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I spent my last twenty quid on the tree.
I’d been thinking about it all day, and bought it after work. It fell against me on the bus like a drunk friend, and a man with skin the colour of old piano keys looked at me funny.
You must have seen me coming down the road because you opened the door to the flat and watched me from above as I climbed the stairs, dragging it along.
You closed the door behind me and I leant it against the wall and put my arms around you so you couldn’t see my face.
“Dad rung me earlier.” It was the first time he’d ever rung me and as soon as I’d seen it was him at nine in the morning I had known. “Grandfather died.”
You asked me questions and I answered them and then took the tree into the living room, cut off its netting and fixed it into a red metal stand, and then spread the branches out. I had no decorations to put on it but I didn’t care. Closing my eyes, I pushed my head right into it, between the layers of branches, until the needles felt spiky on my head.
It smelt so strong.
I called Dad as I started dinner.
We talked about relief as I chopped the onions and tomatoes and mushrooms, and it was the longest we’d talked for a while. He called me by my childhood pet name, an old joke.
Just before he hung up he said, “Thanks for ringing.” He sounded as if he really meant it and I heard a faint echo of surprise in his voice.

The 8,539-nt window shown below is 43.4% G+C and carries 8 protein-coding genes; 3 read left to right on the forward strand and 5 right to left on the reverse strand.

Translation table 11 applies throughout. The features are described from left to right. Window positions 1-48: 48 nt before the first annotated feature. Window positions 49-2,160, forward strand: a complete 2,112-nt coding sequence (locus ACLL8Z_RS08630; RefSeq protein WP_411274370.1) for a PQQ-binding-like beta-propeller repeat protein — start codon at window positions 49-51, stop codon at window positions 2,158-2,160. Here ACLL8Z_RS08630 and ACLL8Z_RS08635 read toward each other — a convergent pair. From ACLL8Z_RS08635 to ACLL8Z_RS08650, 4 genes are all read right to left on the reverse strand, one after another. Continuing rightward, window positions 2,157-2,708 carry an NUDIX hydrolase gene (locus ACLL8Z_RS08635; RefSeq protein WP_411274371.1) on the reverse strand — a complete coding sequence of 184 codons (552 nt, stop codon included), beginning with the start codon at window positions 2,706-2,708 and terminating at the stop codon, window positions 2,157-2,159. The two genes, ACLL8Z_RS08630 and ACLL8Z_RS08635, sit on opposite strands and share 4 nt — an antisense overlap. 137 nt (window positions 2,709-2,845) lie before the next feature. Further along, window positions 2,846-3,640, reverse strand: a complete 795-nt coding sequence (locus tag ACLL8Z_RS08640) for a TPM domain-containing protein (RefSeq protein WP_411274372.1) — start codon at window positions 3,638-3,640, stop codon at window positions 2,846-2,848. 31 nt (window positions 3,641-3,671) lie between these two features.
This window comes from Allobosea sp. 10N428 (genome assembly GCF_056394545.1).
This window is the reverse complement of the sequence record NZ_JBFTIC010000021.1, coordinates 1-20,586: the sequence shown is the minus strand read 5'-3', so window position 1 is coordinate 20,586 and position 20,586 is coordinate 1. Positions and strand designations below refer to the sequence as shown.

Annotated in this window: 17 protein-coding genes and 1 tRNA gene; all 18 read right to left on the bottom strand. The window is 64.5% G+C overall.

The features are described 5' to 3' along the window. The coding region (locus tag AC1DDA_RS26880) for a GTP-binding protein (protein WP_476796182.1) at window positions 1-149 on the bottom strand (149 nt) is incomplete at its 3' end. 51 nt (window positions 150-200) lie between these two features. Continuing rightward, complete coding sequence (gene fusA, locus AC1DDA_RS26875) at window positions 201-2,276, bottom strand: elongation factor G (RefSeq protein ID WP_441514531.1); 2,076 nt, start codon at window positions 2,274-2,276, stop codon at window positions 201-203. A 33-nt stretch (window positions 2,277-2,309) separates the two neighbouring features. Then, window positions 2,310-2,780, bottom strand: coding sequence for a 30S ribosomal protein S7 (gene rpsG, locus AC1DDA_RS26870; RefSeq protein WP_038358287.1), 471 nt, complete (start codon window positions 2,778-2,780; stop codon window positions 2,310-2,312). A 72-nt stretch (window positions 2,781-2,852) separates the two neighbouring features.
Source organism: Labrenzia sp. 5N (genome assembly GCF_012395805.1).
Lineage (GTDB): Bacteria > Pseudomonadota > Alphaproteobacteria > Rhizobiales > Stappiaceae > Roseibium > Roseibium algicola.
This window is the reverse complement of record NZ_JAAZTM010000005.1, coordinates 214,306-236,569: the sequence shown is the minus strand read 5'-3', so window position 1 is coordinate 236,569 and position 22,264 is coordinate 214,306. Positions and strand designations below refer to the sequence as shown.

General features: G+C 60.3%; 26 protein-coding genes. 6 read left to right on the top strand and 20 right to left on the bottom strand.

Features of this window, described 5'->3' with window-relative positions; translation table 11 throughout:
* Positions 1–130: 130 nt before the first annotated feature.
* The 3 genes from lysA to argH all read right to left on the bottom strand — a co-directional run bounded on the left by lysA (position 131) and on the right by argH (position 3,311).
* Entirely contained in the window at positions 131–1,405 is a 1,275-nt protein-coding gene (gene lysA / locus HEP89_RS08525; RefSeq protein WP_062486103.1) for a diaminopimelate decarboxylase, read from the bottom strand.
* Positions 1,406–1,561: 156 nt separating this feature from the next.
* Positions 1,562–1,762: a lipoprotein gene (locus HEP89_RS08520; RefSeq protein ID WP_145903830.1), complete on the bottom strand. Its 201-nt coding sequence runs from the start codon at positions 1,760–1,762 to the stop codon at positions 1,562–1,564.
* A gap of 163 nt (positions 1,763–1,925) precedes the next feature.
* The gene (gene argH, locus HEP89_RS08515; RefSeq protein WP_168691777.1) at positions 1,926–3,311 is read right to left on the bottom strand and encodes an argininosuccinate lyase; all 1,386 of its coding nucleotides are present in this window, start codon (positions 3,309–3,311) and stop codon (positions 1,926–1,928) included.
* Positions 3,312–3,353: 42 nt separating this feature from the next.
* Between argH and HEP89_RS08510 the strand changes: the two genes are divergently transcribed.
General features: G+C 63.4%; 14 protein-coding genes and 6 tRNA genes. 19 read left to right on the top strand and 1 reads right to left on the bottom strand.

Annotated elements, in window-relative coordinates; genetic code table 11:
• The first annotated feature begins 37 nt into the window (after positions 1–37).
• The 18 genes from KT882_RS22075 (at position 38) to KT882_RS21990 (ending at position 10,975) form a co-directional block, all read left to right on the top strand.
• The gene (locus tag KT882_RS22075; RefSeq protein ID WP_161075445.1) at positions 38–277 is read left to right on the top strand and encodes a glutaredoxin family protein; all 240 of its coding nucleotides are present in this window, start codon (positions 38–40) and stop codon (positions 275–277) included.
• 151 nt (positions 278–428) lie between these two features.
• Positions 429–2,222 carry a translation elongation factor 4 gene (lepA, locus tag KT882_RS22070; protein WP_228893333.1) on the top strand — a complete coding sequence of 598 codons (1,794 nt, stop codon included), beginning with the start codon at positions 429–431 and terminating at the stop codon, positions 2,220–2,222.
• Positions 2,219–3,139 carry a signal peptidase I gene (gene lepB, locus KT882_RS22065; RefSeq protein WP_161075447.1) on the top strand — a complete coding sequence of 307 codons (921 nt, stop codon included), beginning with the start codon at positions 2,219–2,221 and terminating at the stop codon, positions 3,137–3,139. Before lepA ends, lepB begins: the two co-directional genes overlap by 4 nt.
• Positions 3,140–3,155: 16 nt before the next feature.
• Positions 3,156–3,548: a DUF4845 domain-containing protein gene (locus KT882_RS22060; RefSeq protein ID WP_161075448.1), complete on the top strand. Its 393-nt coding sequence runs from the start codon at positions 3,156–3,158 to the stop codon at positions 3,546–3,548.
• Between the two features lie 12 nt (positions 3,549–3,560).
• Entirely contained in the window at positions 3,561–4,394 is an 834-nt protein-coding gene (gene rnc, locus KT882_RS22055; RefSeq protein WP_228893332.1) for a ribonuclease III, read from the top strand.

That was what made me cry as I was stirring the pasta sauce, and you came in and stole a bit of onion, and said you thought I wasn’t close to Grandfather, so what was I being silly for.
“I’m so glad I’m taking Dad away after all this.”
It was six o’clock in the morning on December 21, the day of the funeral, and Mum was pouring the tea. She had rented a cottage in Cornwall for Christmas that had a real fire and thick beams that Dad would bang his head on.
It was still dark outside.
She stirred the five cups of hot tea in turn. “Do you think we’re all completely bonkers?”
“Ere ya, then.” She pushed two mugs towards me, one white and blue clouds and one yellow with a huge smiley face printed on it. I had bought that for Dad as a birthday present about eight years ago, but I knew he wouldn’t remember, and I suddenly thought that I was probably the only person in the entire world who knew that.
“Sugar?” I don’t know why I asked because I knew already.
She walked out. “You know where it is.”
I hadn’t been back for months, but it was in the place it had always been, in a white pot with wild strawberries on the side and a wooden lid. It was all so familiar.